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Mosquito bites

Former MemberFormer Member Posts: 1,876,324 The Mix Honorary Guru
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  • Former MemberFormer Member Posts: 1,876,324 The Mix Honorary Guru
    clear nail polish? Weird. I grew up in the state where the mosquito was pretty much the state bird and even I've never heard of that. Not to mention it blocking your pores. Try something with hydrocortisone in it. Works a charm. Granted you'll have to reapply every few hours, but it works while it is on. They'll be gone soon.

    Mosquitos are attracted to certian people because of the smell they emit. Not oh-you-never-shower-smell or oh-thats-200pound-perfume-smell, just a natural thing your body gives off. Some say that co2, temp and certian chemicals like lactic acid can attract them, so if you've just finished excersizing you may be more enticing. Some also say that pregnancy or if yo'uve been on a bender and have alcohol in your blood as well, as well as blood type. Try a mosquito repellent also.
  • **helen****helen** Mod malarkist Posts: 9,235 Listening Ear
    Try something with hydrocortisone in it. Works a charm.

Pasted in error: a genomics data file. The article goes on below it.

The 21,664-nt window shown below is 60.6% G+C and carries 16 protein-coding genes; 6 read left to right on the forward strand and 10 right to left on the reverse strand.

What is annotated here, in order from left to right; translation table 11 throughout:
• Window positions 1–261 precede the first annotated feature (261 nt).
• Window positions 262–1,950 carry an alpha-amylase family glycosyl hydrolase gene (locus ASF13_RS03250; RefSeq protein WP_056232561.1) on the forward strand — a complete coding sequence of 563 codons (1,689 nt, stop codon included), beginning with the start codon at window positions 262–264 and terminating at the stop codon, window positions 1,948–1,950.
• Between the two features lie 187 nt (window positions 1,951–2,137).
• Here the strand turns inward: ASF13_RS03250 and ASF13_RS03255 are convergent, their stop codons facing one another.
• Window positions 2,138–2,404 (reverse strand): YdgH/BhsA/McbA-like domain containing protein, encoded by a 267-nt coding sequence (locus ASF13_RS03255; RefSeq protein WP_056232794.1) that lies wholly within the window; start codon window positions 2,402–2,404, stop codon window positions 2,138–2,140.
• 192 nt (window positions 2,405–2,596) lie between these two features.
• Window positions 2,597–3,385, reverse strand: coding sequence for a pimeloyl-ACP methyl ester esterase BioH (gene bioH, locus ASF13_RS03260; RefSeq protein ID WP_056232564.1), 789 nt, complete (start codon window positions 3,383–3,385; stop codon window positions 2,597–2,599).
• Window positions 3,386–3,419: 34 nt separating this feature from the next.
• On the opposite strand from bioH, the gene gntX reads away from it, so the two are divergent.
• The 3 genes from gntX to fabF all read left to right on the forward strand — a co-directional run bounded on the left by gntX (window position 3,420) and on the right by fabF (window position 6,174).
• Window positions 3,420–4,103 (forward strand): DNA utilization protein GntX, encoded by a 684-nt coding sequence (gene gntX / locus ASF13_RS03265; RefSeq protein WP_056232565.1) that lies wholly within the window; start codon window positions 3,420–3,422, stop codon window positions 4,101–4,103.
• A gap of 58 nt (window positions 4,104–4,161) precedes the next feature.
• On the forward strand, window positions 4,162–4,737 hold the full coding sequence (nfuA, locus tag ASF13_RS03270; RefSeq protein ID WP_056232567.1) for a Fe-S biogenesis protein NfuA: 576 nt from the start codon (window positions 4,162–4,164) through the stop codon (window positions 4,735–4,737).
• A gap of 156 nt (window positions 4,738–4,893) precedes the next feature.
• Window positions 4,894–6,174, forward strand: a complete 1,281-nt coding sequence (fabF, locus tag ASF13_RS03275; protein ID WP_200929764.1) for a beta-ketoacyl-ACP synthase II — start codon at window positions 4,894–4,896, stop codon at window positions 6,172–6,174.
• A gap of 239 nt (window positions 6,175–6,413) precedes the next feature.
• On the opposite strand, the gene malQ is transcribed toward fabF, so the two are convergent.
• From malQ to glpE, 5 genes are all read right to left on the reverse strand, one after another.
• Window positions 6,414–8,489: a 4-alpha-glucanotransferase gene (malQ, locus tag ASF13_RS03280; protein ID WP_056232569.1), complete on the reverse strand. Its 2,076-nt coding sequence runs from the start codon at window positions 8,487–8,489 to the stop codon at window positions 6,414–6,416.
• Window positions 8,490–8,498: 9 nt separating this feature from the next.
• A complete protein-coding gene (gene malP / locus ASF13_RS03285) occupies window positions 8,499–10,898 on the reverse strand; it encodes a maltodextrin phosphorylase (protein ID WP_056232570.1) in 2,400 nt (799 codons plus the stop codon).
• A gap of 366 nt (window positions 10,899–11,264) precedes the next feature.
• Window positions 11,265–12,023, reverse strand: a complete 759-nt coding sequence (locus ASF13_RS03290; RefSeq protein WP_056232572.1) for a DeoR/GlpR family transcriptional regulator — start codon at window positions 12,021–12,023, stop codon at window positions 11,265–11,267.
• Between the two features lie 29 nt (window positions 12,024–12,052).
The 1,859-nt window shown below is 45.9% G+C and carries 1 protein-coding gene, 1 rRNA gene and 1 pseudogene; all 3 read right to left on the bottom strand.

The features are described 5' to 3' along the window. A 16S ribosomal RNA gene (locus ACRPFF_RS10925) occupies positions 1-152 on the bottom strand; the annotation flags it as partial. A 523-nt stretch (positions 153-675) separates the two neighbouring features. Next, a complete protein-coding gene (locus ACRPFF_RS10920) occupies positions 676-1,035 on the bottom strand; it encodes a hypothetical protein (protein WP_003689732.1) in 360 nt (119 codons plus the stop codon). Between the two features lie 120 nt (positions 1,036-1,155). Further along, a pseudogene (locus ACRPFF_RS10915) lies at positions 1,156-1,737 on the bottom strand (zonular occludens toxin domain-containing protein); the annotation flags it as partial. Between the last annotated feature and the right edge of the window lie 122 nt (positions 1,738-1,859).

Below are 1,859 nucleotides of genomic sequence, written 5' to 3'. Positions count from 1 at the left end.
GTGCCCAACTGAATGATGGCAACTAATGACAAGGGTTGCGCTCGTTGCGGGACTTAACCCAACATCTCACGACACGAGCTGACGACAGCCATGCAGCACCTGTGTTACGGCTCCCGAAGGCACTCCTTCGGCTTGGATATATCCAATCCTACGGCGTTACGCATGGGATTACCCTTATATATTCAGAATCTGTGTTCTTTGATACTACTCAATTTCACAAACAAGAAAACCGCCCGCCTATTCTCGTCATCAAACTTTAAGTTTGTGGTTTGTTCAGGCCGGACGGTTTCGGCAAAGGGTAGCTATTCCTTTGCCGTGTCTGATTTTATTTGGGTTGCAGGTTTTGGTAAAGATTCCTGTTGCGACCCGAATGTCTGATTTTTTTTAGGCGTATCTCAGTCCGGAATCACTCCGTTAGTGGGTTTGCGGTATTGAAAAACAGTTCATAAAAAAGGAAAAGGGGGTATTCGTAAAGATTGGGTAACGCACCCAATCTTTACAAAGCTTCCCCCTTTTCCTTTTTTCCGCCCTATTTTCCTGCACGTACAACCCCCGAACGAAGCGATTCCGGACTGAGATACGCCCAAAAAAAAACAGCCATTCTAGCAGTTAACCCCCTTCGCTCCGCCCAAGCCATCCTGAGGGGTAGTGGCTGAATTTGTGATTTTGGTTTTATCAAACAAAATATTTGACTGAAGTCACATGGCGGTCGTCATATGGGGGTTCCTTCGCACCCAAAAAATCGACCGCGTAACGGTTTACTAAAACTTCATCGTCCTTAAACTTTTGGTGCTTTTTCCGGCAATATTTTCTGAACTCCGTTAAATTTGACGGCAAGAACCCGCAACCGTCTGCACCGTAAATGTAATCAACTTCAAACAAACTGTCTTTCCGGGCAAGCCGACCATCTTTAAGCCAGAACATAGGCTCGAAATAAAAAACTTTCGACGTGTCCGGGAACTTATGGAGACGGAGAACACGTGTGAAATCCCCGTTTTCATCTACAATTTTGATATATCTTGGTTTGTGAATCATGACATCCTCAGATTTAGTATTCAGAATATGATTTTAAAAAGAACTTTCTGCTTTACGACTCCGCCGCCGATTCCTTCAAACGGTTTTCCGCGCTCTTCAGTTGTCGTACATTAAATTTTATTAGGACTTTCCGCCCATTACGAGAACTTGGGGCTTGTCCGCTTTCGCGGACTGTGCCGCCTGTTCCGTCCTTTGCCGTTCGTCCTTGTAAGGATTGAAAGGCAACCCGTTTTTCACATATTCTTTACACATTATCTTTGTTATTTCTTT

:yes: You may also find this info from the travel doctor website useful:
    Treatment of Bites

    Itching is the main symptom to control with insect bites. Topical antihistamines and anaesthetics are for quick temporary relief; hydrocortisone cream has slower onset, but longer effect.

    * Ibuprofen Gel. For pain and swelling from insect stings, is an excellent anti-inflammatory with quick onset.
    * Hydrocortisone cream 1% This preparation improves both itching and swelling/redness. It actually has anti-inflammatory effects, not just symptomatic relief like the topical anaesthetics. However, it does take longer for full effect than topical anaesthetics.
    * Xylocaine Gel 2% For immediate relief from surface itching and pain.

    Any systemic reaction should be seen by a doctor immediately. This includes hives wherever they may occur, swelling in the face, shortness of breath or wheezing, difficulty swallowing, and light-headedness or fainting. These usually occur within minutes to an hour after the sting.

    Local reactions generally don't require professional care. However, if your local reaction causes enough swelling or pain to distract you from your normal activities or keep you awake despite basic treatment, you should see a doctor. If the redness/swelling is worsening after 24 hours, see your doctor.

    http://www.traveldoctor.co.uk/stings.htm
  • Former MemberFormer Member Posts: 1,876,324 The Mix Honorary Guru
    Its all down to the way your body is hunny, nothing you can do but look into some treatments. Perhaps the docs as well to make sure you are covered for all disease jabs and in case you need anti inflammatories or something to ease it.
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